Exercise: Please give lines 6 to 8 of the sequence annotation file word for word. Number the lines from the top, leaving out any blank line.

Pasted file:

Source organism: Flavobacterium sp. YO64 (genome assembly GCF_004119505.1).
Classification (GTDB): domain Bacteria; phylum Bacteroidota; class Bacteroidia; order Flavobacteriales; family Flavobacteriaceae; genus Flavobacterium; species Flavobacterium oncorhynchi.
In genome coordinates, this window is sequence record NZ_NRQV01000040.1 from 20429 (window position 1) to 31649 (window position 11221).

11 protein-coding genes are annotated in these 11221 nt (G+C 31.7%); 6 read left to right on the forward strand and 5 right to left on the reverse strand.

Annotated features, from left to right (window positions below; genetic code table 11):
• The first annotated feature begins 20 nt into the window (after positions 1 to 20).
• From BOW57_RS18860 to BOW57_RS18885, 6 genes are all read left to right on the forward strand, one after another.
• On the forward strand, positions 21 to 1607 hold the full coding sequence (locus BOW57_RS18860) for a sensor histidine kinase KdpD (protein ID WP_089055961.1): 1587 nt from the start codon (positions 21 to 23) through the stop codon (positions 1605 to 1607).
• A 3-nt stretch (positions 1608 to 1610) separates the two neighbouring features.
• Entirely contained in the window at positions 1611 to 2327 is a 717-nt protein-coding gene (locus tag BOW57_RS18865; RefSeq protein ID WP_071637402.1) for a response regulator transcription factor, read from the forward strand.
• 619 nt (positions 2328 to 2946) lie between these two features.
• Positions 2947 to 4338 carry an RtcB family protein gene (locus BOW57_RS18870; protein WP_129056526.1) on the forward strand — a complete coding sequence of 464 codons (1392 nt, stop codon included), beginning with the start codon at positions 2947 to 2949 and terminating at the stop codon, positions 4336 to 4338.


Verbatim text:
• The first annotated feature begins 20 nt into the window (after positions 1 to 20).
• From BOW57_RS18860 to BOW57_RS18885, 6 genes are all read left to right on the forward strand, one after another.
• On the forward strand, positions 21 to 1607 hold the full coding sequence (locus BOW57_RS18860) for a sensor histidine kinase KdpD (protein ID WP_089055961.1): 1587 nt from the start codon (positions 21 to 23) through the stop codon (positions 1605 to 1607).